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Grieving for lost pet takes time

Posted: Sunday, December 12, 2004

As with any member of the family, the loss of a pet can be overwhelming, but unfortunately there are not as many avenues for recovery or ways for bringing closure as there are when a person dies.

Few jobs offer bereavement leave for pets and funeral homes typically don't offer services where sorrow can be expressed, tears can be shed and friends and relatives can comfort the mourning owner of the deceased pet.

This can leave the pet owner with a whirlwind of emotions, but recognizing that these feelings usually progress through several stages can help a pet owner with the grief they are feeling.

Denial is the initial response of many pet owners when they are confronted with news of a pet's terminal condition or sudden death. Psychologists believe this rejection is the mind's buffer against sharp emotional blows.

This is particularly hard when pet owners are faced with the decision of authorizing euthanasia. However, no one knows better than the animal's owner when the right time to euthanize their pet is.

Pets typically don't suffer during euthanasia. They are given a dose of anesthesia that allows them not to feel any pain, and death follows shortly thereafter. For their own piece of mind, though, pet owners should learn about the euthanasia process from their veterinarian and communicate their concerns and wishes.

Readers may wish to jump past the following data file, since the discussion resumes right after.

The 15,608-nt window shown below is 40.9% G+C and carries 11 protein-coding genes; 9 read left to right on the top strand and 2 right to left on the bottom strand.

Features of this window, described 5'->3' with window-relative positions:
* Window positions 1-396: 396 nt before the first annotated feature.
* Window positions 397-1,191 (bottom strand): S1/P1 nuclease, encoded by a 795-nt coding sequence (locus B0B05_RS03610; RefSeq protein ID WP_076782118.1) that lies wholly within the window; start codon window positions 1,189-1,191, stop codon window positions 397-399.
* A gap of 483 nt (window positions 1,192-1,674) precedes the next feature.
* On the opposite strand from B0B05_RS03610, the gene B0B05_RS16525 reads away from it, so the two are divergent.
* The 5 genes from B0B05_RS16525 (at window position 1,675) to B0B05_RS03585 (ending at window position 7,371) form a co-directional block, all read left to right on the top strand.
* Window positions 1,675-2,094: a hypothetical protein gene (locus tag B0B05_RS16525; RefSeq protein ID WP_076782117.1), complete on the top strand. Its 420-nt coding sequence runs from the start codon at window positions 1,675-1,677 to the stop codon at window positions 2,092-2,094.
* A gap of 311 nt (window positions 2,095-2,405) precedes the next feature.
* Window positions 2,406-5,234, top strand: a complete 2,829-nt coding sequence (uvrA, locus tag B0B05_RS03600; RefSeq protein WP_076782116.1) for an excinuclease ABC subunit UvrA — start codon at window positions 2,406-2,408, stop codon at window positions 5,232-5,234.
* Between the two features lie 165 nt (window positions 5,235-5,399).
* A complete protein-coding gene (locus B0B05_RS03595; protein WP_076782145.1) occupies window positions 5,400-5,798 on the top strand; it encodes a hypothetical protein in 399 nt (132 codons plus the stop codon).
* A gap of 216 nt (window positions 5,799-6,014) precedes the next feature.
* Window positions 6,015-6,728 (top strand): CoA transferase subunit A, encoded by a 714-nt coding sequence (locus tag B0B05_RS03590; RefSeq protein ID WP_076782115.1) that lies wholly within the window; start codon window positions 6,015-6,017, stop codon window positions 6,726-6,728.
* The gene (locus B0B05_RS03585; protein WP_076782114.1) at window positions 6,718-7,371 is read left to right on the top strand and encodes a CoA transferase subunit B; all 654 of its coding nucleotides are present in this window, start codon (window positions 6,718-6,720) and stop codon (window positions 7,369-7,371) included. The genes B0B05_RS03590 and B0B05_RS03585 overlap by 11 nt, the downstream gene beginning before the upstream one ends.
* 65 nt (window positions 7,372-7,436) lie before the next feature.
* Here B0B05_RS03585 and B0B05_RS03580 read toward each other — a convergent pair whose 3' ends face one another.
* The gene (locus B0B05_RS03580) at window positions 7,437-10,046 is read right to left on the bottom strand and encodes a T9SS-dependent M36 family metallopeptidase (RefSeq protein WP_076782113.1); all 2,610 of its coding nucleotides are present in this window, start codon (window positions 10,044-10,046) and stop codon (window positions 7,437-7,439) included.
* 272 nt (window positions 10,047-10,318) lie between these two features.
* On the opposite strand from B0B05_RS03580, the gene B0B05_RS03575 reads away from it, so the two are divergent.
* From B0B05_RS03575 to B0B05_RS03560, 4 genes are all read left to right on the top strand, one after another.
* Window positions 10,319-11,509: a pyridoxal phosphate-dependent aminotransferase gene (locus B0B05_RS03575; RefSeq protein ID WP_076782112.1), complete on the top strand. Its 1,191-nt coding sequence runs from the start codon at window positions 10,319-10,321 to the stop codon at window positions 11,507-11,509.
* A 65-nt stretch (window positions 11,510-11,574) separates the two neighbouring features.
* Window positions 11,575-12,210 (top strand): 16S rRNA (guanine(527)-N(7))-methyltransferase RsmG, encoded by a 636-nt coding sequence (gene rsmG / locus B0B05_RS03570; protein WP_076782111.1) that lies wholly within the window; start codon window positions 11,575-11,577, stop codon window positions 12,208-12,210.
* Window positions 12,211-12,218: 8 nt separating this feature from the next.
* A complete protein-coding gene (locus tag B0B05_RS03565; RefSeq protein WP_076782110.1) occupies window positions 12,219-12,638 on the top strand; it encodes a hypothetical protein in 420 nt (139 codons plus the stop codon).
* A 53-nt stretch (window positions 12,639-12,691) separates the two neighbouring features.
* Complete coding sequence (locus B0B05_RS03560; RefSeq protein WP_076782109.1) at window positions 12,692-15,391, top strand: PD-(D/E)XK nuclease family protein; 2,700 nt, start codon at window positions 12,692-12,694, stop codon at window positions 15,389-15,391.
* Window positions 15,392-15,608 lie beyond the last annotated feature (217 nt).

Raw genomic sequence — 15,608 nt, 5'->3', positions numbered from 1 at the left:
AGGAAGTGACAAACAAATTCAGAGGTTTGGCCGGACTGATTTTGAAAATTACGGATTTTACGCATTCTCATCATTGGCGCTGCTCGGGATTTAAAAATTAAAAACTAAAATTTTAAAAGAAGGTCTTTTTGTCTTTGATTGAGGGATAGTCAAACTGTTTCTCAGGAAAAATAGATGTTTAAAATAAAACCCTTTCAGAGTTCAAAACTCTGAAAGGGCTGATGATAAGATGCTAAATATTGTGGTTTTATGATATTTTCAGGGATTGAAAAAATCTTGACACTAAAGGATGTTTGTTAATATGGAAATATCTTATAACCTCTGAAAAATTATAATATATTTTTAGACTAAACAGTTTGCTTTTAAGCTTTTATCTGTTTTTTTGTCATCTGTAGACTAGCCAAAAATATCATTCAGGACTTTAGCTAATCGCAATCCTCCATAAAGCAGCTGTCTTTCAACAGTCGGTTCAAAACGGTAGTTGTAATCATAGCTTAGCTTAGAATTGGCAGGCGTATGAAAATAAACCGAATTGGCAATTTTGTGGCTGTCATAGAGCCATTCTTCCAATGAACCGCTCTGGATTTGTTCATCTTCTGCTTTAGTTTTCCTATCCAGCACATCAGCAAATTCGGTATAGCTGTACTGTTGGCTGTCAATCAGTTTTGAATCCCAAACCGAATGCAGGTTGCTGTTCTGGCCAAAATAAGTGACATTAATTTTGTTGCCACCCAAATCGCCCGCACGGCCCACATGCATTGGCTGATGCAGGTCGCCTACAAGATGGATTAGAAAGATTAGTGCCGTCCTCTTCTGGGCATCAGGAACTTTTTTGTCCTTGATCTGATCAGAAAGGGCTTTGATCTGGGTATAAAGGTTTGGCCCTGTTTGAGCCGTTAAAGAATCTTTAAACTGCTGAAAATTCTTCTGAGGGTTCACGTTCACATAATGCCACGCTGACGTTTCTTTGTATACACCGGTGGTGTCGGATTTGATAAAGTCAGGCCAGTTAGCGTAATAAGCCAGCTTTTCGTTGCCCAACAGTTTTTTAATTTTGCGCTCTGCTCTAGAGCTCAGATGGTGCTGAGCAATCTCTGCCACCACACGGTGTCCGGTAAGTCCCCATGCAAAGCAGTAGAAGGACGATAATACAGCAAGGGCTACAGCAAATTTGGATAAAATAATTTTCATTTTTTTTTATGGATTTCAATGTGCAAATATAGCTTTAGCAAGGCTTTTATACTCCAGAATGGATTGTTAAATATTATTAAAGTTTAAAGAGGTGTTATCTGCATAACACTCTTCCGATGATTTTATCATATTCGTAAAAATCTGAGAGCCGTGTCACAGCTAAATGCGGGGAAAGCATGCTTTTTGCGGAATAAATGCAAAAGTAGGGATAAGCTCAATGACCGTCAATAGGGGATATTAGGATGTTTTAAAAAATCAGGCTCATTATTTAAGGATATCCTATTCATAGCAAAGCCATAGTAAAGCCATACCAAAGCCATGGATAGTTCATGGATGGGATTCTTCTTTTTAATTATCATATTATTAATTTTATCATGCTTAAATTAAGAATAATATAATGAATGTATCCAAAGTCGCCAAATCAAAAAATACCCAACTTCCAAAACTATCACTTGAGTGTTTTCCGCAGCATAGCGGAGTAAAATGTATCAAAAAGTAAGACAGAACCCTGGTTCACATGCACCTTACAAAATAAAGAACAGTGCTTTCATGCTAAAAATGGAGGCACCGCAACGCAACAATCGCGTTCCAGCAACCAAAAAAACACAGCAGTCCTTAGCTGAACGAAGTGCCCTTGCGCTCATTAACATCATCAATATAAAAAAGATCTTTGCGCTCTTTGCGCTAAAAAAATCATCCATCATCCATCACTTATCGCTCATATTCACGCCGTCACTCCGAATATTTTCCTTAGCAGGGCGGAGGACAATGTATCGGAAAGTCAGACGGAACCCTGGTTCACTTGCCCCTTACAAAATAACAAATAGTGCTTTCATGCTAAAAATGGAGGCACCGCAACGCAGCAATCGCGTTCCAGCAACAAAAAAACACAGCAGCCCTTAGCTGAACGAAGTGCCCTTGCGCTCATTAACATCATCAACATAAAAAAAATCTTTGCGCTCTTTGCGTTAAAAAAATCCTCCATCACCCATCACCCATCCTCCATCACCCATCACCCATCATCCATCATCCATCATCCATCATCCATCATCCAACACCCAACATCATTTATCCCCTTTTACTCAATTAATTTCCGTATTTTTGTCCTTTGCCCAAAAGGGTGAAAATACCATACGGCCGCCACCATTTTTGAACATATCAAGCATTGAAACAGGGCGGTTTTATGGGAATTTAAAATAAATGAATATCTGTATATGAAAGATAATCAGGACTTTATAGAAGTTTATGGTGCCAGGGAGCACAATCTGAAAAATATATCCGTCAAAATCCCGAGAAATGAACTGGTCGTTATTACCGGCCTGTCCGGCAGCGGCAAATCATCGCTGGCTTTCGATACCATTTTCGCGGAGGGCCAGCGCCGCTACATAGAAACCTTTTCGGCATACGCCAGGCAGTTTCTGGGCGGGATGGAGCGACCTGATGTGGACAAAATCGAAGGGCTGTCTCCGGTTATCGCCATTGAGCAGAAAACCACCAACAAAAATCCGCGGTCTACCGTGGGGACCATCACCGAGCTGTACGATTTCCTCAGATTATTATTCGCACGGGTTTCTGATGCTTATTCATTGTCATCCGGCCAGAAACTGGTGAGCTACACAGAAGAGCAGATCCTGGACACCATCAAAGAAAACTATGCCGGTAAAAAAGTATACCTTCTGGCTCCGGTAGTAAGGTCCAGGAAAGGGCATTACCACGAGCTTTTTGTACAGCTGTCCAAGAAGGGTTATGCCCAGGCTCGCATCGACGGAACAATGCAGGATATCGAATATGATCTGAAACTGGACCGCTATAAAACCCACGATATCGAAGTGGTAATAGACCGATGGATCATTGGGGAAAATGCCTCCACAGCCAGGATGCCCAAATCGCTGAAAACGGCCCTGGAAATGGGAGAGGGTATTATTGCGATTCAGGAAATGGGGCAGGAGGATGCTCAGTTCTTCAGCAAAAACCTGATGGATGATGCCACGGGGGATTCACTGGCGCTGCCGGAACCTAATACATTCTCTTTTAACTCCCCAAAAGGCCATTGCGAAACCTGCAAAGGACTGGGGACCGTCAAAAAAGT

bargaining is another stage in the human grieving process. This often is more associated with owners facing the impending death of a pet, rather than those who already have lost a companion animal.

The pet owner may try to bargain with God or some higher power. Or they may strike deals with themselves to make the loss go away, such as "If Nippy lives, I promise to walk him everyday."

Part of the bargaining process may also include shopping around for a second opinion from other veterinarians and looking for a cure that may not exist. This can lead to other problems since the pet owner may put themselves in financial jeopardy in their attempt to "buy" their way out of the problem.

Anger is one of the most obvious stages in the grief process. However, as easy as it is to recognize, dealing with anger can be complex.

Pet owners may pick scapegoats to blame for their loss. Sometimes it may be themselves for not doing enough when the pet was healthy or for not buying the best quality food and other products to care for the animal better.

This anger can, and often is, misdirected at others as well, such as other family members, coworkers or a veterinarian. Accusations such as, "Why didn't you see this coming" or "You never really cared about Nippy, you just wanted to pad the bill with expensive treatment" are common.

This may relieve a pet owner's frustrations in the short term but it often is at someone else's expense and doesn't solve the long-term problem of how to cope with the loss of the pet.